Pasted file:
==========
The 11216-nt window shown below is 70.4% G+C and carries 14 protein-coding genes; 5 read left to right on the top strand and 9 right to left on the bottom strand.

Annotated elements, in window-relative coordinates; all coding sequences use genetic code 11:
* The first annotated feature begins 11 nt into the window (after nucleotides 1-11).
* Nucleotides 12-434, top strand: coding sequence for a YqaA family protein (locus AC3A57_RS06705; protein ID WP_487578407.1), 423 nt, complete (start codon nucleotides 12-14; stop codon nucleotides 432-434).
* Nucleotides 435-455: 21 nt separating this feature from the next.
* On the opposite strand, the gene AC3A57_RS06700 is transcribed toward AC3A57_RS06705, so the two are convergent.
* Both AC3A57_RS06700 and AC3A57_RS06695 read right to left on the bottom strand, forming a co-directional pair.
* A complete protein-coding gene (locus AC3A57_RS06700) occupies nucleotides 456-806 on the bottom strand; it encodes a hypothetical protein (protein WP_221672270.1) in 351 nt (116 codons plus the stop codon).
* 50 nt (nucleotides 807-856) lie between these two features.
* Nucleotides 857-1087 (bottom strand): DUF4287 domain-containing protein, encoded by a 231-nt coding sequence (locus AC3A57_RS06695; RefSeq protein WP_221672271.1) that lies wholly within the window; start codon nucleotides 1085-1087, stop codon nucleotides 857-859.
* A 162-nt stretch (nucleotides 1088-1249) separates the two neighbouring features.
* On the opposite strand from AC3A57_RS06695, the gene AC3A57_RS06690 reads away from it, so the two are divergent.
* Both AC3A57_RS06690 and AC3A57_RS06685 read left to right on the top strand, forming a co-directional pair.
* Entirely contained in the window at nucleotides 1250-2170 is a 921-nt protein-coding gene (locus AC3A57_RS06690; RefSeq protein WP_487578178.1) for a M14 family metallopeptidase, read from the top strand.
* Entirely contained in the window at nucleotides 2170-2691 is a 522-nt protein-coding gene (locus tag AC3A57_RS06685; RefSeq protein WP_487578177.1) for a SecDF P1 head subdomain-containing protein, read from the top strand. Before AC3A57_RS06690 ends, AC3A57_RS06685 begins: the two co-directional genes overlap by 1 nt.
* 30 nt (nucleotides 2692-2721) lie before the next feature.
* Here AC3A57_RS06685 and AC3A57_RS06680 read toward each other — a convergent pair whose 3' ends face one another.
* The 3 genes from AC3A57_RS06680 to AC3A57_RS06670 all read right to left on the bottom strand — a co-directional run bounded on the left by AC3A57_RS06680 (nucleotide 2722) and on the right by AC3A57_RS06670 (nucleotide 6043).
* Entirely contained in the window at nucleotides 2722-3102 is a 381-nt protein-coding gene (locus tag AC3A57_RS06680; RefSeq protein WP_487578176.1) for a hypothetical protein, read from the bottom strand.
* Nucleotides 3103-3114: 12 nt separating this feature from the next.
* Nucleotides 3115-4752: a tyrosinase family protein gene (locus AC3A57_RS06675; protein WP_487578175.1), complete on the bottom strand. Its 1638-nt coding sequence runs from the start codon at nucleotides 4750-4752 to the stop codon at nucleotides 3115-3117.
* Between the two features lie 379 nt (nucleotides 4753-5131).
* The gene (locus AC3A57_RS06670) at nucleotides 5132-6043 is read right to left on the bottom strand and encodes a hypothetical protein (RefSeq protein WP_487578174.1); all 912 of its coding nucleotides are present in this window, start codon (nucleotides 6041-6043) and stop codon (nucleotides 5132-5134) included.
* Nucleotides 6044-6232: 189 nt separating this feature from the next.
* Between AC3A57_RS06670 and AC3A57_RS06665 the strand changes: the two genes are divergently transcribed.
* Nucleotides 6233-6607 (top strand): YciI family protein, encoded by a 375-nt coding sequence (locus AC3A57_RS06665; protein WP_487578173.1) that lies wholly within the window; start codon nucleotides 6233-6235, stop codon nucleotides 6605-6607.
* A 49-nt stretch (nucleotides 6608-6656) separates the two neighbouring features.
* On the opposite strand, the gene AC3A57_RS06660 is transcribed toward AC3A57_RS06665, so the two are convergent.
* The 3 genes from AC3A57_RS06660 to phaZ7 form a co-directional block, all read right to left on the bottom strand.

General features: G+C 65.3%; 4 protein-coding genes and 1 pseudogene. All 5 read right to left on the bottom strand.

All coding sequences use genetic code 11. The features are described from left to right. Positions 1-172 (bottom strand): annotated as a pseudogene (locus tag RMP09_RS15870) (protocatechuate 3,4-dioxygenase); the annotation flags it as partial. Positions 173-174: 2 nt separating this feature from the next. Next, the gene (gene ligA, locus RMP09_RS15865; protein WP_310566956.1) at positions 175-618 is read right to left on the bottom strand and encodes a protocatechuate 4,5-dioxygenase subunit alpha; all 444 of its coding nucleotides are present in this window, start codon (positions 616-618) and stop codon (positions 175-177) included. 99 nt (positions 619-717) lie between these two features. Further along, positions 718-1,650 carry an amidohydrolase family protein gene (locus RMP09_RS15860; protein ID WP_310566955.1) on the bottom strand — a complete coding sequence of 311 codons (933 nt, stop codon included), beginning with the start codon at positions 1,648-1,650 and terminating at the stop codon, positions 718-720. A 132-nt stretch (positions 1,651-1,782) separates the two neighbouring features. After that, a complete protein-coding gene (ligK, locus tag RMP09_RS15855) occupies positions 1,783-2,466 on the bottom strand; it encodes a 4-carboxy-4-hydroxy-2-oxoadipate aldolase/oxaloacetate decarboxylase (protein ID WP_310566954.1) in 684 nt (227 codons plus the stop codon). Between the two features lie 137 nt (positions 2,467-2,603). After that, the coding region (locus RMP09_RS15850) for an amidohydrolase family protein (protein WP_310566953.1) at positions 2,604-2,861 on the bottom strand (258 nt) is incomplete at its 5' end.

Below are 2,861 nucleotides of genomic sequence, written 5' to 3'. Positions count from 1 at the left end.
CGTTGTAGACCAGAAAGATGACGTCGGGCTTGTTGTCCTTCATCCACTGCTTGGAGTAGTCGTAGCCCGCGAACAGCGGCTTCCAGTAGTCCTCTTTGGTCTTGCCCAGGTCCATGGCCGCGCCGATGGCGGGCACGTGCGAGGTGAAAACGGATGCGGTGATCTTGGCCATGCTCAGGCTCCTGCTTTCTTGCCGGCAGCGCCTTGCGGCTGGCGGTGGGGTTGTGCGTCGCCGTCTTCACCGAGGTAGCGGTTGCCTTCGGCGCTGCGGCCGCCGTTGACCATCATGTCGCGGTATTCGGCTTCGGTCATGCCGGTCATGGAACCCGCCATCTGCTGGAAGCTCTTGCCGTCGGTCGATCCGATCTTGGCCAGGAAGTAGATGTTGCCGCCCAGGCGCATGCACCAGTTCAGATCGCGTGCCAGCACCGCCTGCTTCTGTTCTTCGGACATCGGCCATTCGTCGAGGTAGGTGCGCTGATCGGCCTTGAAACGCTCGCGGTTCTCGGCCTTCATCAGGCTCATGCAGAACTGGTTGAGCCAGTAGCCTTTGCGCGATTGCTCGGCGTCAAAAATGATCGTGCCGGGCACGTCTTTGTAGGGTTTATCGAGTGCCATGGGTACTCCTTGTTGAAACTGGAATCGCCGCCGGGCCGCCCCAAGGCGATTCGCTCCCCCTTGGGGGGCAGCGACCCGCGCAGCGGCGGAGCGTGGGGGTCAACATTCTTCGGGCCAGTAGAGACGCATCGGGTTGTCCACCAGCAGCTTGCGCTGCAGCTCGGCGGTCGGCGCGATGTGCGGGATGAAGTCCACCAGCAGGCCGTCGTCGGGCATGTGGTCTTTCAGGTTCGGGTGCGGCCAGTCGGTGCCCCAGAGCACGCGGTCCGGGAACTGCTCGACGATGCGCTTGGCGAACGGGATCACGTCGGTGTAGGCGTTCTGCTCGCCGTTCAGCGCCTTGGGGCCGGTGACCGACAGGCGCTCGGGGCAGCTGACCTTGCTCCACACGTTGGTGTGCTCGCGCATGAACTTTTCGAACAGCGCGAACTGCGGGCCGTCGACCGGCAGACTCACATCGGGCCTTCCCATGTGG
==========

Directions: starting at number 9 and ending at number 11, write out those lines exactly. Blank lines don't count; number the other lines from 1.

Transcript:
* 50 nt (nucleotides 807-856) lie between these two features.
* Nucleotides 857-1087 (bottom strand): DUF4287 domain-containing protein, encoded by a 231-nt coding sequence (locus AC3A57_RS06695; RefSeq protein WP_221672271.1) that lies wholly within the window; start codon nucleotides 1085-1087, stop codon nucleotides 857-859.
* A 162-nt stretch (nucleotides 1088-1249) separates the two neighbouring features.